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Extra Virgin Olive Oil May not be what you think it is! by White Shark ..... Ask White Shark

Date:   1/27/2015 1:45:07 PM ( 7 years ago ago)
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Several years ago I contacted the FBI (Norwegian NRK Consumer Inspectors, a popular NRK TV show helping consumers) and I suggested they do a test of Extra-Virgin Olive-Oil .
They often test and compare consumer products, but I never saw anything on Olive Oil.

I assumed most of the cheap oil available was NOT real Extra Virgin.

How did I know?
Some of the oils gave me headache.
My head happen to be far more sensitive than most laboratories. If I consume something fake, I get a headache. It is a blessing and a curse.

After I provided some relevant data, FBI took my suggestion seriously, and after a good work they aired a show on 14-01-2015 .
They tested 7 different bottles of Extra-Virgin Olive-Oil available on the shelves of most common chains of food stores in Norway.
One can assume that brands tested account for at least 90% of Extra-Virgin Olive-Oil sale in Norway.

5 out of 7 bottles failed the test and are not real Extra Virgin.

They also interviewed an Olive-Oil expert, Alberto Grimelli, and Alberto told them exactly the same thing: at least 50% of Extra Virgin Olive-Oil sold in Norway and other similar countries (countries that import oil, have no own production) is not pure real Extra-Virgin Olive Oil.

His explanation:
It may be poor quality olives giving poor quality oil.
It may be chemicals added to olive oil to improve color, smell and taste.
It may be refined olive oil (lamp oil as he calls it) mixed with Extra Virgin.
It may be sunflower or soy oil mixed with Extra Virgin.
It may be old oil or old olives exposed to air or light.

Funny: Alberto Grimelli does not consider refined olive oil suitable for human consumption and calls it "lamp oil". It means it is good for burning but not for eating.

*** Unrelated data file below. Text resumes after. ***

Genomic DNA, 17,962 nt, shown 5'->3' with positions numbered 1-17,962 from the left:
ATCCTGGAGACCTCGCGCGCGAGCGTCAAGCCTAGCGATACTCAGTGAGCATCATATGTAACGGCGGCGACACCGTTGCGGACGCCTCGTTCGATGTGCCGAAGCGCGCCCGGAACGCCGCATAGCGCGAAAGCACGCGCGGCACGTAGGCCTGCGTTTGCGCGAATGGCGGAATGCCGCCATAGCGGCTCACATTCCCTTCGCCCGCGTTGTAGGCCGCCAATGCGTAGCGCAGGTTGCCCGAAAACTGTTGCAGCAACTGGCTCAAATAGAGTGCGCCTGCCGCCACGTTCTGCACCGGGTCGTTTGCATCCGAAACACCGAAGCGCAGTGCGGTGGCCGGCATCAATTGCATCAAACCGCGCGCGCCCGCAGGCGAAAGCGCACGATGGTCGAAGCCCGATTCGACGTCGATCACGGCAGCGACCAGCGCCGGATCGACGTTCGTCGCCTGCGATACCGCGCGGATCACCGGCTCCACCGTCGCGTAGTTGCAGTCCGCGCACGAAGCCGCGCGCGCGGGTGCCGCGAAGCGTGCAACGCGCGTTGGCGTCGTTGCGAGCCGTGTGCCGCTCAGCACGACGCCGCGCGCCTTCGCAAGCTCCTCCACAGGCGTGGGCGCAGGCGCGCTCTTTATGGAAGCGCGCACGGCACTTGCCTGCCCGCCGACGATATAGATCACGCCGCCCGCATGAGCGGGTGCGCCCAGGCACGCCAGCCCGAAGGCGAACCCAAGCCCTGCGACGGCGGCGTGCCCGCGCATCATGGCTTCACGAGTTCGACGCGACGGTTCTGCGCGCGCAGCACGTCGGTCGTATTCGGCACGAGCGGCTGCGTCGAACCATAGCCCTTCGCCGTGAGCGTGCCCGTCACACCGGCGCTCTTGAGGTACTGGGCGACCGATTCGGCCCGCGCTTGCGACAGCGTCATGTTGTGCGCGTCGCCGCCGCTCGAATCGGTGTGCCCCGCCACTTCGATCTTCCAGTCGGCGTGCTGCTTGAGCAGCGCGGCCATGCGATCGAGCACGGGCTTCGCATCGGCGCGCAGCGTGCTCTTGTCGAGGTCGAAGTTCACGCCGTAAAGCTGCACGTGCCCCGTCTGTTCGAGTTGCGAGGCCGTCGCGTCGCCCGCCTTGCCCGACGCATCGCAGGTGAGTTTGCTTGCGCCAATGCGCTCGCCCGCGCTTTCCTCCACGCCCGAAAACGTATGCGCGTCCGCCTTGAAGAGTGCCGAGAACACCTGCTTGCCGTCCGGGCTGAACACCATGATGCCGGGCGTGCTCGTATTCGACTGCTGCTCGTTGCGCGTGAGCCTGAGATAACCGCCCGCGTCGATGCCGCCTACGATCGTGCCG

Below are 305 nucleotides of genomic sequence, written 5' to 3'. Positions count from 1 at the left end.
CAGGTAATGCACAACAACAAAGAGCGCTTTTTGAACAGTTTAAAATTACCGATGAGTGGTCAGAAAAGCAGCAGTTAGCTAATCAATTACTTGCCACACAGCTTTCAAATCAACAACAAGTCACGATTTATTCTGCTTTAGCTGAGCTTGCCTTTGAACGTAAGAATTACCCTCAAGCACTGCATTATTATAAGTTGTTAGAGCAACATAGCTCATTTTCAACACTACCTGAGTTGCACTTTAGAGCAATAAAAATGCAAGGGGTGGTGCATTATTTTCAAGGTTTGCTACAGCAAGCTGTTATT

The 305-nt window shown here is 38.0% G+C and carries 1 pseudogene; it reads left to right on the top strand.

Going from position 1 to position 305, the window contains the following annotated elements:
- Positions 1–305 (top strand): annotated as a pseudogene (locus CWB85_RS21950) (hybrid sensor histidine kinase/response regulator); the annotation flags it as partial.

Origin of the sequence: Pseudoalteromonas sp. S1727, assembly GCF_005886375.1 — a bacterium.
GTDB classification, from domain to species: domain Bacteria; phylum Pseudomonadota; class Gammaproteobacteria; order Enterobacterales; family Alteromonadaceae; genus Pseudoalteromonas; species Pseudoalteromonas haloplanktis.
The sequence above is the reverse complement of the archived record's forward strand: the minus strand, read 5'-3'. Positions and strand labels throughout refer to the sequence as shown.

How to know if the oil is true Extra Virgin?

Read the label!

If there is a name and a phone number of a small farm that produced oil listed on the label, it most likely is true Extra Virgin.
Farms would not risk reputation and their name.

If there is just a name of bottling or distributing company, no farm name, it just may be fake.

Also, the cheaper the oil, the higher chances of it being
non-Extra Virgin.
Expensive brands are less likely to risk their reputation and their name, and in the same time money you pay is more than enough to insure oil indeed is the first class.

Extra Virgin Olive-Oil is far more expensive than non-Virgin Olive Oil, and even more expensive than sunflower or soy oil.

Some bad people have found out that they can mix Extra Virgin Olive-Oil with other much cheaper oils, and sell it like more expensive Extra-Virgin Olive Oil.
A lot of profit to make.

And, you or me can not easily taste the difference.

Europol have confiscated tons of oils marked Extra Virgin, but in reality, it was not Extra Virgin.
Big companies in Italy and europe and big distributors were actually involved!

The Test

Norwegian Consumer Inspectors used Eurofins.
Eurofins sent oils to Germany.

5 of 7 did not pass the test.

All 7 oils analyzed were Olive Oil.

No other oils or chemicals detected.

But, only 2 of 7 were good enough to have label "Extra Virgin".

Monini and Jamie Oliver passed the test and can be called real Extra Virgin.

NRK FBI TV Show 14-01-2015:

Related Articles (in Norwegian):


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